Amazingly original 1951 Morris Cowley van
Posted by Chris Graham on 15th March 2023
Brian Culpan provides an update on the 4,400-mile 1951 Morris Cowley van that we featured in the first issue of C&VC, back in 1995.
Old vehicles that have defied all the odds and survived for many years, have nostalgia in large doses – especially if they’re 71 years young. Recently, while visiting Andrew Hardy Classics in the north-east, I discovered just such a van.
Actually, that’s not true – rediscovered would be a more accurate description, as when I visited Andrew Hardy Classics, and came across this fascinating van I remembered it well; it featured in the very first edition of Classic & Vintage Commercials back in September 1995, and in an update in the November issue.
The original article described how the van had been discovered early in 1995 in a garage in Holland Park Mews, Kensington, West London. From here, reputedly Britain’s most expensive place to live, the van, covered in thick dust, came out into the bright daylight for the first time in nearly 40 years. At that point no one was sure what colour it was, when some of the accumulated dust and grime had been removed, it appeared to be a very dark shade of blue or green.
Despite looking like the then current Oxford saloon, and sharing its front sheetmetal, the commercials were officially called Cowley (although there wasn’t a Cowley saloon in the range at that time) to signify a lower level of trim. The bonnet hinges were chromed, but that was it; the window frames were black rather than stainless steel and initially bumpers and hubcaps were also painted black.
Inside, the car’s clock was replaced by a blanking plate, but the ammeter, oil pressure gauge, fuel gauge and a deep full-width parcel shelf below the dashboard survived the de-trimming. There was also only one sun visor, and the windscreen wiper’s auto-park was deleted, meaning the wipers stopped where switched off.
This van was built at Cowley between July 16 and 17 1951, despatched on July 24 and registered JMU 705 on July 30 by London area Morris distributors, Stewart & Ardern.
Delivered from the factory in primer, it was finished in dark blue gloss and sold to Italian wine merchants Silverdrive, Maignens, and Panichelli, who were also wine importers and hotel owners! It was, though, registered from new in the name of Mary Beregi, of Holland Park, London, probably the company secretary. The van was used to offer local deliveries but seems to have been very little used.
The Morris was found abandoned in the large integral, domestic garage in late 1994 when a builder/developer, Steve Carson bought the associated mews, with the garage and its contents as part of the deal. The previous tenant of the garage could not be traced, and the original owner of the van had passed away.
It was believed, though, that the wine merchant had sold the van having used it very little for just a few years, though this, like much else about this van, is far from certain and quite likely to remain so. The possibility of a second owner, is however, reinforced by an attempt having been made to cover up some of the sign-writing with an aerosol spray can of blue paint. The property vendor said that van had stood, unused, since about 1955 following a breakdown.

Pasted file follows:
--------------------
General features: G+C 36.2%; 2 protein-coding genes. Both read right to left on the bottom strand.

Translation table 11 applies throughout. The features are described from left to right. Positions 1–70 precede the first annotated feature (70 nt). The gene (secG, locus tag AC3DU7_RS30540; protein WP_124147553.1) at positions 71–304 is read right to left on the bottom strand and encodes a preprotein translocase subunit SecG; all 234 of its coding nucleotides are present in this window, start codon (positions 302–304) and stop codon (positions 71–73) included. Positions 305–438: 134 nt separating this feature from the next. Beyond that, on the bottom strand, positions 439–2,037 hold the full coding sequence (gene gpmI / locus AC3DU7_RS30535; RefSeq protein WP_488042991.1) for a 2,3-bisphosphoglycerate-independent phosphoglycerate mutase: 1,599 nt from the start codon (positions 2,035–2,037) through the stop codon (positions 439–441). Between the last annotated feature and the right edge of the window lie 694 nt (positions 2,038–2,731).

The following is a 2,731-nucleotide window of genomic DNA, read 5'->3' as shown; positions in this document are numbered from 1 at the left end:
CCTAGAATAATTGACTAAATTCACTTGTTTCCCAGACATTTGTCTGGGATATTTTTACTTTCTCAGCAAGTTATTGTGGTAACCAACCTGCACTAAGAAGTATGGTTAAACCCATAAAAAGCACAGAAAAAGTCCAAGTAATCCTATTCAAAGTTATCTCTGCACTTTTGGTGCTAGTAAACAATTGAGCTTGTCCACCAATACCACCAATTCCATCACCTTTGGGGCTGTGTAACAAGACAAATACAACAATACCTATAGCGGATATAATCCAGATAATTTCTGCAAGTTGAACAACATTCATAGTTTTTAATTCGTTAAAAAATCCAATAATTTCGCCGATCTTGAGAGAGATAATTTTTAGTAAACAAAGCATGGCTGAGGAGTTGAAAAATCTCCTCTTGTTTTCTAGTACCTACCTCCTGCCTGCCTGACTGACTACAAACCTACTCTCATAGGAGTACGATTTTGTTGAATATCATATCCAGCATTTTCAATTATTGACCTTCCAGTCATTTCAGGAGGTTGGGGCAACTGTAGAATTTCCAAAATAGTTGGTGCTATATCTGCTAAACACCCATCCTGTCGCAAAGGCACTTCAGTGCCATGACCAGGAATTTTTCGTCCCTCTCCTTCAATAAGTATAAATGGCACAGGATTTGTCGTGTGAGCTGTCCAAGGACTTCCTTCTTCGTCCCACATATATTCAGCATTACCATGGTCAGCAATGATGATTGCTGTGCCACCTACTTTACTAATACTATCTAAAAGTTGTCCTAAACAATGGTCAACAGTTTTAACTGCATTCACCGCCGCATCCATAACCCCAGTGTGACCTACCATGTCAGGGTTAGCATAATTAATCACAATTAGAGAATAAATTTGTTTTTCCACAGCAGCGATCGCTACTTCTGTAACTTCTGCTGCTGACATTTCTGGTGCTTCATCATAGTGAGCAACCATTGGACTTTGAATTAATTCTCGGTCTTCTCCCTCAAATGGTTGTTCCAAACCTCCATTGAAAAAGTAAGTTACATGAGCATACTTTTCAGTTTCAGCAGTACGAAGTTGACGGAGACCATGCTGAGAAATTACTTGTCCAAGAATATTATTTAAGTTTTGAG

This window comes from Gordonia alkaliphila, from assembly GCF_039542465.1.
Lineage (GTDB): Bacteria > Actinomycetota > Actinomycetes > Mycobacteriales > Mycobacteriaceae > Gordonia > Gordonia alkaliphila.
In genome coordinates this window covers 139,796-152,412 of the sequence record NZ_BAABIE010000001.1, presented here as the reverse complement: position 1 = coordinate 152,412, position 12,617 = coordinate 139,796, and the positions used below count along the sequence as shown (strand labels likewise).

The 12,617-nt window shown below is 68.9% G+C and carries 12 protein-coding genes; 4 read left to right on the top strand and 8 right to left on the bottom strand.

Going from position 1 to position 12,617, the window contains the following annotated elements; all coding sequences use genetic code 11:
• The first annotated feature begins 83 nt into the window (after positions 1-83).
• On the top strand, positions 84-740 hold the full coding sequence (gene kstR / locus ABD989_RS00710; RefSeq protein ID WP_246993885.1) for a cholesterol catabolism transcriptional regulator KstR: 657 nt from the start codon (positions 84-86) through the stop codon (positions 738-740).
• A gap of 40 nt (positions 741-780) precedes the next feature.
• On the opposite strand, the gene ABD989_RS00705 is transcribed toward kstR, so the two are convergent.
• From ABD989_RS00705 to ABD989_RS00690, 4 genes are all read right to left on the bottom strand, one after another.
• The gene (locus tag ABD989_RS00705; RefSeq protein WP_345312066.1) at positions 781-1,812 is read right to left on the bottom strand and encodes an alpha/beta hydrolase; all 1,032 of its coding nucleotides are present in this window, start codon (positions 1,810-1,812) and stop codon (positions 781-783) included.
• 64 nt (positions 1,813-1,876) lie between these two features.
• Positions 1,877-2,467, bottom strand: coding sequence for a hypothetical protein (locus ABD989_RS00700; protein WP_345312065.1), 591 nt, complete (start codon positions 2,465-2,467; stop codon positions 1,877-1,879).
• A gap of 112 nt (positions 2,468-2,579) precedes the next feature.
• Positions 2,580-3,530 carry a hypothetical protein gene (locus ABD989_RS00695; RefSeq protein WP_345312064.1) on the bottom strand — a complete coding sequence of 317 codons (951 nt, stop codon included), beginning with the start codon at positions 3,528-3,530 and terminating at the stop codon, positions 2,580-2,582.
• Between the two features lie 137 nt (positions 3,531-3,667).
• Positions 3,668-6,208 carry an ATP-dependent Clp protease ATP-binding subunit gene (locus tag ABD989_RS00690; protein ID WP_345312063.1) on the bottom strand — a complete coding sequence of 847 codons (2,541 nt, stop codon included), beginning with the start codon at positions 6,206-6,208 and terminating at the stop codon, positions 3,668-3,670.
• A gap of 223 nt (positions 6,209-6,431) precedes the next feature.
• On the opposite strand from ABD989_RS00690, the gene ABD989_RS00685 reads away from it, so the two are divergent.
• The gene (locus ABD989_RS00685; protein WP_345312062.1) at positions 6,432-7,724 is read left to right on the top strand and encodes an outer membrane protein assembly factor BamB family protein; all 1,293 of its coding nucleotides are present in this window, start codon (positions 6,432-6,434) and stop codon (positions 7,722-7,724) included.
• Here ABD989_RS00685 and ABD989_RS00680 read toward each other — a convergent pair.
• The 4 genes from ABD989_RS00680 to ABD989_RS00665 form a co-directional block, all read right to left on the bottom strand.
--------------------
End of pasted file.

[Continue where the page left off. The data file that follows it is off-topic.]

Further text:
Later, in June 1995, when he had time to look closely at the van, Steve realised was in good shape with only 4461 miles showing. The engine had, however, seized so he made enquiries of the Morris Oxford MO and Cowley Owners Club what might be needed to get it back into use.
He asked Richard Monk, a motor engineer and spares secretary of the club to extract the van, and make it presentable and roadworthy. So, early on Sunday morning, June 18 1995, Richard brought his transporter and mate Chris Tullet to recover the van. Access to the garage was tricky; Steve had to prise open the folding doors and prop up a sagging lintel. Cautiously Richard and Chris inflated the tyres with a foot pump, and were pleased to find the brakes free, so pushed it out on to the cobbles then winched it onto the truck.
Once back at base, Richard removed the engine, and on dismantling it found that the 40-year-old engine oil had turned to black jelly! New gaskets were fitted together with a new water pump and hoses, the radiator was flushed out; incidentally commercials had an extra row of tubes compared to the cars.
Removing the petrol tank allowed it to be thoroughly clean out. The exhaust system follows a similar path to the saloon; running along the nearside but then crosses over to exit behind the offside rear wheel to keep fumes away from pedestrians and the rear doorway. Its silencer had a small hole so was replaced and the tailpipe then was just ahead of the rear wheel on the nearside. In the interests of safety, all the brakes were overhauled and rebuilt, the black road wheels were blasted and repainted silver, fitted with new tyres and tubes as originally. The electrics were checked over; the reason for the breakdown was simply a faulty ignition coil! The chassis was cleaned off and coated with 15 litres of black Waxoyl. Richard was the first to take the toolkit out of its cardboard box, untie and roll it out – it and the bottle jack had never been used.